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Is it time to expand your investment horizon?

investment horizon
Cameron Micallef
11 June 2020 — 1 minute read

Investors are becoming highly concentrated, with the majority moves being focused on a few big names, leading to an opportunity to gain greater returns with smaller companies, a fund manager has said.

Year-to-date data has shown that around 85 per cent of the move in the S&P 500 has been concentrated to just five tech stocks: FAAGM (Facebook, Apple, Amazon, Alphabet/Google and Microsoft).

Along with this extreme market cap concentration, market breadth — a measure of the percentage of stocks outperforming an index — in the S&P 500 has never been so narrow.

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Antipodes Partners chief investment officer Jacob Mitchell said these market extremes have historically signalled a turning point in the market where less popular, lower multiple market losers begin to outperform the current winners. 

“Given the global pandemic that has been sending shock waves through economies in the past months, it’s astounding to see that this US-led market cap concentration has surpassed the previous historical highs seen during the dotcom bubble,” Mr Mitchell said.

However, he is not surprised by this reaction with cyclical stocks — which are broadly characterised as basic materials, consumer cyclical, financial, services and real estate — losing to the market.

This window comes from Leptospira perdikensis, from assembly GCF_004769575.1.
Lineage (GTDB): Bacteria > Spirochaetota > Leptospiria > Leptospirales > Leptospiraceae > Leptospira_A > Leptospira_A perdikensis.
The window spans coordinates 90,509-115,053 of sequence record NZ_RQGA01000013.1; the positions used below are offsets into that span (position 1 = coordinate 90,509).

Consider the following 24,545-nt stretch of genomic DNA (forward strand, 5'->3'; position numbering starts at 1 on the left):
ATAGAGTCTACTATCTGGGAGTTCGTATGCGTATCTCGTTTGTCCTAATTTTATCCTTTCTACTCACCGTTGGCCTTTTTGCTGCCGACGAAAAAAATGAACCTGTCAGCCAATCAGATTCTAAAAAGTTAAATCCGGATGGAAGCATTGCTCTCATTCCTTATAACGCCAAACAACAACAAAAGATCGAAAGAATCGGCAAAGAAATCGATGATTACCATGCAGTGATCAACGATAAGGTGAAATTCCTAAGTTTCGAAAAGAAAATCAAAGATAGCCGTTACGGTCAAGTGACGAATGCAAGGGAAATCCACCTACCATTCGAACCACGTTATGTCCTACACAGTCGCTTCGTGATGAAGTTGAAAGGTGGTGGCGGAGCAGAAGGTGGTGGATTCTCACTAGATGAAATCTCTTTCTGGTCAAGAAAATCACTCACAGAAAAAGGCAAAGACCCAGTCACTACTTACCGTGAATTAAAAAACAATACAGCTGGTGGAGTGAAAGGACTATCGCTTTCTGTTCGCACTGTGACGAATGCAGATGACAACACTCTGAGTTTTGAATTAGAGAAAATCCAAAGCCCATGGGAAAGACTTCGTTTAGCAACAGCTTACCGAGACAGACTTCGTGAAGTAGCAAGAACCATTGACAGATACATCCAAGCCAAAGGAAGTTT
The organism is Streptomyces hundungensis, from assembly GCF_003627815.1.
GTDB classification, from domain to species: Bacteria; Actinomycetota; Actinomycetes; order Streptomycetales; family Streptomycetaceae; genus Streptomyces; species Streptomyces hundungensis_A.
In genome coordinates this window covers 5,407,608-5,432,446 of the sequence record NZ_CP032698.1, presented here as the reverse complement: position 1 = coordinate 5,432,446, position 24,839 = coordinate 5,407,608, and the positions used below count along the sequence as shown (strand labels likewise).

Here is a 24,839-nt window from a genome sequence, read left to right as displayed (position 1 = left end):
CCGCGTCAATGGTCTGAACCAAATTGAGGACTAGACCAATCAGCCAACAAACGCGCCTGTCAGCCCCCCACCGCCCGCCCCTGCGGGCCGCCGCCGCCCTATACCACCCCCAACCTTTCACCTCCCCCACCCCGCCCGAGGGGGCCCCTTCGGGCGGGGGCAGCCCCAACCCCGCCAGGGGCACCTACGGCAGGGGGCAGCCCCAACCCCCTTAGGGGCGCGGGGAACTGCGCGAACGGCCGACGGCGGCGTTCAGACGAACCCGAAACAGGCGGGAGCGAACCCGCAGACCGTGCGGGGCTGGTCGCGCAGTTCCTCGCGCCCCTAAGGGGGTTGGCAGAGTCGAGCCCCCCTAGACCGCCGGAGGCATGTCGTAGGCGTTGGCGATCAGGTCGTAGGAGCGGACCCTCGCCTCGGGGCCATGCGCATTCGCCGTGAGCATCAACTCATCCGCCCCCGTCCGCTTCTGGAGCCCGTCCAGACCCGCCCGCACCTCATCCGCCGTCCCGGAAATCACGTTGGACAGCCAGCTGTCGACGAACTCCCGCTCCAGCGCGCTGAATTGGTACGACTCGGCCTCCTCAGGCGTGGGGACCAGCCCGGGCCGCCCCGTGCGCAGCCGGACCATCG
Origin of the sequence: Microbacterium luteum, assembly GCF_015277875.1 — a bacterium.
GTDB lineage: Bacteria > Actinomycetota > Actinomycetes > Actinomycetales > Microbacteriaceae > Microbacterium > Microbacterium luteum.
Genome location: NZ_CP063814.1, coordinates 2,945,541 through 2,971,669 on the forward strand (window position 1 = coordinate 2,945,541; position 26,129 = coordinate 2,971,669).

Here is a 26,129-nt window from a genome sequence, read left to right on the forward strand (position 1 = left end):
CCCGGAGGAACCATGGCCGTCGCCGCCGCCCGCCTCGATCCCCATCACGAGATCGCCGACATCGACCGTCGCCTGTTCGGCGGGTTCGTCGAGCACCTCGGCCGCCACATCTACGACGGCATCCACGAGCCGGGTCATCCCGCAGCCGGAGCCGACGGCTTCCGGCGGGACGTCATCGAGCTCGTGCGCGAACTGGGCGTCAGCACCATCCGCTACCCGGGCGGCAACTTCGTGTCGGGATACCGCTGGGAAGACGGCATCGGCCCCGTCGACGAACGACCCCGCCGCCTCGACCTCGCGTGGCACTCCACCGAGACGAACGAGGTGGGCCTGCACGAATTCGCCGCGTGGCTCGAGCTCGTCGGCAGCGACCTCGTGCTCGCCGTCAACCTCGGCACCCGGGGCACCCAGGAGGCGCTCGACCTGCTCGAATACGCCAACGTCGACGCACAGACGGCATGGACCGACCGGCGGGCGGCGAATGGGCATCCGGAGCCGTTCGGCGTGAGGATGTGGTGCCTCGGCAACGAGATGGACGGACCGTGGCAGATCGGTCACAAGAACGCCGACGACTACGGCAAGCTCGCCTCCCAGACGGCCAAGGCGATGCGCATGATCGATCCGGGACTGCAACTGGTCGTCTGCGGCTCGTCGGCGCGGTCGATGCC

“With acceleration in technological disruption and hits to business confidence, it’s no surprise that today, lower multiple losers are characterised by the more economically sensitive or cyclical parts of the market,” he explained.

Mr Mitchell said it could be argued that cyclicals right now have priced in the end of the industrial era. 

“Admittedly, outperformance from these stocks will require a change in the current narrow narrative as economies cyclically recover and stimulus switches from income protection to investment, with China and Europe leading this with decarbonisation, EV and 5G adoption,” he said.

“Given the extreme level of multiple dispersion, tomorrow’s market leaders are most likely to be misunderstood cyclicals.”

However, he has warned investors about simply buying cyclical stocks with a low multiple, but instead encouraged investors to look deeper.

“Don’t just buy a cyclical because it’s on a low multiple. Within this broad group, look for great businesses, attractively priced with embedded growth opportunities that the market is currently overlooking,” Mr Mitchell concluded.

Is it time to expand your investment horizon?
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